Could certain shoes actually affect or improve your foot condition?
I recently heard from a patient that they believe what finally cured their plantar fasciitis was the occasional use of a particular pair of wedge shoes. The woman relates that she followed our protocols of stretching and icing as well as the use of arch supports. However, she stated that her pain didn't completely resolve until one day she wore a pair of wedges and noticed the following two days that she did not have pain. She tells me that since then, she makes sure to wear these shoes a couple times every week.
While I suppose it is possible that this could improve the symptoms for plantar fasciitis, it wouldn't be one of my recommended protocols. A shoe with a bit of height is known to help a condition called achilles tendonitis, as it reduces the pull of this tendon on the heel bone (calcaneus). Because some of the tendon fibers wrap around the calcaneus and blend with the fibers of the plantar fascia, the relief with this type of shoe may extend to the plantar fascia.
The reason we don't typically recommend wearing heels to those with achilles tendonitis or plantar fasciitis is twofold. First, this encourages shortening of the tendon and plantar fascia, which is not functional for daily activities - this can predispose a person to future tearing as the tightness of the plantar fascia has been addressed opposite of what is recommended. Secondly, wedges and other heels with a certain amount of height place the foot and ankle in an unstable position which can cause ankle sprains and fractures.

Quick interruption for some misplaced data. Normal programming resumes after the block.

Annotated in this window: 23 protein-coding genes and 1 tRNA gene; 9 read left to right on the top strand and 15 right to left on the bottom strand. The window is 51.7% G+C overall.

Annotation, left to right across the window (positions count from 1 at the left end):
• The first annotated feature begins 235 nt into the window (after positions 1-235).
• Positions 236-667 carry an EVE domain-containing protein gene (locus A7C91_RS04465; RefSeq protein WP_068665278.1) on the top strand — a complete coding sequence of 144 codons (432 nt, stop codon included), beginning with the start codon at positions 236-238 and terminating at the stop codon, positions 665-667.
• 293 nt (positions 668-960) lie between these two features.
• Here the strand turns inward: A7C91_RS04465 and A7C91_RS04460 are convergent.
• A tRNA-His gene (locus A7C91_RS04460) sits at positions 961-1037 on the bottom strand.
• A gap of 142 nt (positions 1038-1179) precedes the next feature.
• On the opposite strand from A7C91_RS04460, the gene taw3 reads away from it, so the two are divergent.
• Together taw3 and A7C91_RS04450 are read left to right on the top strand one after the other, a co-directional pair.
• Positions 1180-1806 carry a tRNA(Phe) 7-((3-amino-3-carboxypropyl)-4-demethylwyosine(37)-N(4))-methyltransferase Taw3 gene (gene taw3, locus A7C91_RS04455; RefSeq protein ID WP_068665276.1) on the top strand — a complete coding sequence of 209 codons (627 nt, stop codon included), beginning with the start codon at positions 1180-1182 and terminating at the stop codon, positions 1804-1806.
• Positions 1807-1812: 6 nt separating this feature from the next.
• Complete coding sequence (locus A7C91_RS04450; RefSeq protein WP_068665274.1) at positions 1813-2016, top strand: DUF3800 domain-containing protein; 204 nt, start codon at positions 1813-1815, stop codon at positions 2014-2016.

We have a vast range of treatments available for plantar fasciitis, so whether you are having heel pain for the first time or can't seem to get rid of it for years - come and see one of our doctors today to get on the road to relief!
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